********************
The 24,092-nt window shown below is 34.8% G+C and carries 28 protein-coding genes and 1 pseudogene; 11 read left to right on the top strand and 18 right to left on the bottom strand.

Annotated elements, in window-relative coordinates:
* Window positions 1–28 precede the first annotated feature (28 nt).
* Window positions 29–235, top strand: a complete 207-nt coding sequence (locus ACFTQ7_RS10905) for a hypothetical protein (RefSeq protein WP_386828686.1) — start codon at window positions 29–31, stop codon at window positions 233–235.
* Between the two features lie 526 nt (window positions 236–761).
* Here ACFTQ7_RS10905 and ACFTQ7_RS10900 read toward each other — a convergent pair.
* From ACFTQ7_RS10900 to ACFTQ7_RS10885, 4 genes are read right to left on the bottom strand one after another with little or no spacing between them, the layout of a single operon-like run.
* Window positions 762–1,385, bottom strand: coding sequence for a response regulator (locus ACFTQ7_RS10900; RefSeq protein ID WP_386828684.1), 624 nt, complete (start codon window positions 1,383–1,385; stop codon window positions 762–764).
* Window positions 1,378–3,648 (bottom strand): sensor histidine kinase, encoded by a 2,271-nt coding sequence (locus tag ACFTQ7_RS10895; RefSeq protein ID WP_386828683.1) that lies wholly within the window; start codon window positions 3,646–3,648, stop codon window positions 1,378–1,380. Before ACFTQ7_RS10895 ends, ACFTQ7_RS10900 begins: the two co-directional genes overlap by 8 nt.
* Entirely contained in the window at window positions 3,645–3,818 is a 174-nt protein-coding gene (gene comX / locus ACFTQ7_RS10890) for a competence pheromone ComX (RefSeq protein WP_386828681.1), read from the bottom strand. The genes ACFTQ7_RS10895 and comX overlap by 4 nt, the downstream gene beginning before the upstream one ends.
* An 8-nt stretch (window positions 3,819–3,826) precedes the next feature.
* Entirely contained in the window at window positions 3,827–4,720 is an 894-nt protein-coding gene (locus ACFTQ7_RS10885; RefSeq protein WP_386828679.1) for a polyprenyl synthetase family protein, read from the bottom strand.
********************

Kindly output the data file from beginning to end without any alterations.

The 24,092-nt window shown below is 34.8% G+C and carries 28 protein-coding genes and 1 pseudogene; 11 read left to right on the top strand and 18 right to left on the bottom strand.

Annotated elements, in window-relative coordinates:
* Window positions 1–28 precede the first annotated feature (28 nt).
* Window positions 29–235, top strand: a complete 207-nt coding sequence (locus ACFTQ7_RS10905) for a hypothetical protein (RefSeq protein WP_386828686.1) — start codon at window positions 29–31, stop codon at window positions 233–235.
* Between the two features lie 526 nt (window positions 236–761).
* Here ACFTQ7_RS10905 and ACFTQ7_RS10900 read toward each other — a convergent pair.
* From ACFTQ7_RS10900 to ACFTQ7_RS10885, 4 genes are read right to left on the bottom strand one after another with little or no spacing between them, the layout of a single operon-like run.
* Window positions 762–1,385, bottom strand: coding sequence for a response regulator (locus ACFTQ7_RS10900; RefSeq protein ID WP_386828684.1), 624 nt, complete (start codon window positions 1,383–1,385; stop codon window positions 762–764).
* Window positions 1,378–3,648 (bottom strand): sensor histidine kinase, encoded by a 2,271-nt coding sequence (locus tag ACFTQ7_RS10895; RefSeq protein ID WP_386828683.1) that lies wholly within the window; start codon window positions 3,646–3,648, stop codon window positions 1,378–1,380. Before ACFTQ7_RS10895 ends, ACFTQ7_RS10900 begins: the two co-directional genes overlap by 8 nt.
* Entirely contained in the window at window positions 3,645–3,818 is a 174-nt protein-coding gene (gene comX / locus ACFTQ7_RS10890) for a competence pheromone ComX (RefSeq protein WP_386828681.1), read from the bottom strand. The genes ACFTQ7_RS10895 and comX overlap by 4 nt, the downstream gene beginning before the upstream one ends.
* An 8-nt stretch (window positions 3,819–3,826) precedes the next feature.
* Entirely contained in the window at window positions 3,827–4,720 is an 894-nt protein-coding gene (locus ACFTQ7_RS10885; RefSeq protein WP_386828679.1) for a polyprenyl synthetase family protein, read from the bottom strand.